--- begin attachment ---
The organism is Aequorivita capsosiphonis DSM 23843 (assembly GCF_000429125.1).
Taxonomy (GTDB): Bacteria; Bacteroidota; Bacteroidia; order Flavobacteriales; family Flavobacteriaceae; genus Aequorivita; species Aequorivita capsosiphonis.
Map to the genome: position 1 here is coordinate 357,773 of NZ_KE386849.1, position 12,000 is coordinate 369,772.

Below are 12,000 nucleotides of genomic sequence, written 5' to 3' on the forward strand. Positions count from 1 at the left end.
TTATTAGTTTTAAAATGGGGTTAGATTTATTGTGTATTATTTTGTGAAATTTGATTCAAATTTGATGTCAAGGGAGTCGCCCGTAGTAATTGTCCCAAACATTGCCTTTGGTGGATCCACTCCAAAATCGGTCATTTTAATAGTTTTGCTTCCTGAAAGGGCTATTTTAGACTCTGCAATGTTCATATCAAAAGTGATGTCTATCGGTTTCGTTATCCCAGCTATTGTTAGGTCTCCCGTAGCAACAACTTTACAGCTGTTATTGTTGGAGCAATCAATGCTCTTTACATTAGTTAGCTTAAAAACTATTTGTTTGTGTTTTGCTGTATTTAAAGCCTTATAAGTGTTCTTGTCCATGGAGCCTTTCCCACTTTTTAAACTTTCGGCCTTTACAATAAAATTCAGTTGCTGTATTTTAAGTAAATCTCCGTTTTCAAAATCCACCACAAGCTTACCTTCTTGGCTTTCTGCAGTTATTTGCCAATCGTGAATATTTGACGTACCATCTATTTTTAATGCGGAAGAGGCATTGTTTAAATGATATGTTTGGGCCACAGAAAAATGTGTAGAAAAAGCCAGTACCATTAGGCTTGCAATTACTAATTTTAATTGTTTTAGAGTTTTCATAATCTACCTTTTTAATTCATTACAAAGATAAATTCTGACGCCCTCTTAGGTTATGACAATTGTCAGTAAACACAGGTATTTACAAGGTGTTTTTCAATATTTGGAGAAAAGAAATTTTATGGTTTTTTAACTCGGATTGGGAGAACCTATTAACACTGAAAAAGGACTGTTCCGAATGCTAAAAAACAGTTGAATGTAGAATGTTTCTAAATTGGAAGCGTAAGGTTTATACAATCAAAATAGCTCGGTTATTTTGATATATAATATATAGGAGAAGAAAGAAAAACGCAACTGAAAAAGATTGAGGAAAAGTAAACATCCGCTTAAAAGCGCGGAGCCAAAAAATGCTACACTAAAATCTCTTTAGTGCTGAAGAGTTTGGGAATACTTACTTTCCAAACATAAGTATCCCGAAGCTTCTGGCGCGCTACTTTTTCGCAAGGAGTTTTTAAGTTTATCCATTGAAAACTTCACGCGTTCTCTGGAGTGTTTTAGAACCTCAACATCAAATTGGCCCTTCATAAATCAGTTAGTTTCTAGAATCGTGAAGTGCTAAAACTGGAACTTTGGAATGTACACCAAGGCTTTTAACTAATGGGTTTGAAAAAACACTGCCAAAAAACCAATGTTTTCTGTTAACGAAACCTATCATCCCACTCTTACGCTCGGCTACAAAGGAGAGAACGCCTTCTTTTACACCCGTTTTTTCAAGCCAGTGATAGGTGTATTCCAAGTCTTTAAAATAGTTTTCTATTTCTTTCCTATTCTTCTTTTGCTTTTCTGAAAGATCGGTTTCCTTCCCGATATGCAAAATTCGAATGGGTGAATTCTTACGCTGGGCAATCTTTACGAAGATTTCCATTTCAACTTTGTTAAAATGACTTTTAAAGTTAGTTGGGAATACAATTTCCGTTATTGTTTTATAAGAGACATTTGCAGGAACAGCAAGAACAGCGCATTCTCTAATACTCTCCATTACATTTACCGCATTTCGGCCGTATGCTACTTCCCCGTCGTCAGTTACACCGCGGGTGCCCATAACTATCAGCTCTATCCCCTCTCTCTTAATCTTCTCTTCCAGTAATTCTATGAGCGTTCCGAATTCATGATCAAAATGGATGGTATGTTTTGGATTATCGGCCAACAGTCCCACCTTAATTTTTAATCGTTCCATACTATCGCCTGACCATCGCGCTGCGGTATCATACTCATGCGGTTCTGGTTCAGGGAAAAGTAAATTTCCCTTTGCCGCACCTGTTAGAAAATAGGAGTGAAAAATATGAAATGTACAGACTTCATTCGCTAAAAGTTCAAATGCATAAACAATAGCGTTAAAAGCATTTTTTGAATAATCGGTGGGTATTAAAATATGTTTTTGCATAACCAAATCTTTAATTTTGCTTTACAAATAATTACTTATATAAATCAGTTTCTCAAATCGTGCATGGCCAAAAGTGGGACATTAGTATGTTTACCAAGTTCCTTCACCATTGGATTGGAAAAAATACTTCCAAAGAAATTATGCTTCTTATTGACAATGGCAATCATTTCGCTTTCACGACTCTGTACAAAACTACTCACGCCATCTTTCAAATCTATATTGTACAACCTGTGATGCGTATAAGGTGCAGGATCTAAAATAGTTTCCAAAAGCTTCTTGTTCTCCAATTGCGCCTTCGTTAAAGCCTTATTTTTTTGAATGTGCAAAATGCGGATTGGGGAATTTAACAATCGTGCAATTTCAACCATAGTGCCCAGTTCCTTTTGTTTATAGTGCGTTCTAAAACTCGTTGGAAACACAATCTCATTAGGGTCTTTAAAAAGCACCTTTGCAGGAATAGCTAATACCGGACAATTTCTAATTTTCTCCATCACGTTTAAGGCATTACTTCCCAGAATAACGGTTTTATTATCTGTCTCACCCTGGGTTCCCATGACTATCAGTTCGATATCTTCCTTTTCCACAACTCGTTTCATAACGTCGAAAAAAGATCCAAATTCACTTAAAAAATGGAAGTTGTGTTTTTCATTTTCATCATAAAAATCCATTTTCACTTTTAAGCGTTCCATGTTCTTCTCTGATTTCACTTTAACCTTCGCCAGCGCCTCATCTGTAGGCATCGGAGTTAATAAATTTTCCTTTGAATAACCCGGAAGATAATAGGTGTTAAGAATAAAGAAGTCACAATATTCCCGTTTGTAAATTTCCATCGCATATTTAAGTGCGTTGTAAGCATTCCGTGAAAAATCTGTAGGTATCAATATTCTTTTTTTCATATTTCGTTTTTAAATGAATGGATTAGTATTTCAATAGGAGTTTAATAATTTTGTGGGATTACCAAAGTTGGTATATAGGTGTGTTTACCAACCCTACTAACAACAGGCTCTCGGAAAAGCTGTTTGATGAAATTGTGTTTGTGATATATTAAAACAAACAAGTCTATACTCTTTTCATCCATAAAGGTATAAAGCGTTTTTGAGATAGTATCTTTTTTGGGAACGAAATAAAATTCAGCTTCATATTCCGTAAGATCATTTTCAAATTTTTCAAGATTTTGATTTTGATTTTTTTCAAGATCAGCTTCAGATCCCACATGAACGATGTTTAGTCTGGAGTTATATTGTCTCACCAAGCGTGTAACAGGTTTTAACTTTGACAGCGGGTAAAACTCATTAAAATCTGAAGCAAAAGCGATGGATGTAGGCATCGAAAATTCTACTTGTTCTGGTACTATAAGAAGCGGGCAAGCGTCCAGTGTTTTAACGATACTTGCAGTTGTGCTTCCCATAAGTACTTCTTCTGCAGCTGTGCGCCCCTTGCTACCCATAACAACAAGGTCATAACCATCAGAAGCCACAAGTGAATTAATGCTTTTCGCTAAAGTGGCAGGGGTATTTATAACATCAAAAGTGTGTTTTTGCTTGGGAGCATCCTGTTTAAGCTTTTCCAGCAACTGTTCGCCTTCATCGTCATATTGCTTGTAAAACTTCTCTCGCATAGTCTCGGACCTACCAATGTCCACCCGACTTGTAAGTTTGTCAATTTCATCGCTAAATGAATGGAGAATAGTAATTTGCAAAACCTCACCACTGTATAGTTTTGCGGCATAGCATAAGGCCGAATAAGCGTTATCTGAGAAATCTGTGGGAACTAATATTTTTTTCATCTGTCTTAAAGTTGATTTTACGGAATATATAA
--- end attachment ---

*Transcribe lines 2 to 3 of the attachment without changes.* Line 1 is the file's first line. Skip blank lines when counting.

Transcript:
Taxonomy (GTDB): Bacteria; Bacteroidota; Bacteroidia; order Flavobacteriales; family Flavobacteriaceae; genus Aequorivita; species Aequorivita capsosiphonis.
Map to the genome: position 1 here is coordinate 357,773 of NZ_KE386849.1, position 12,000 is coordinate 369,772.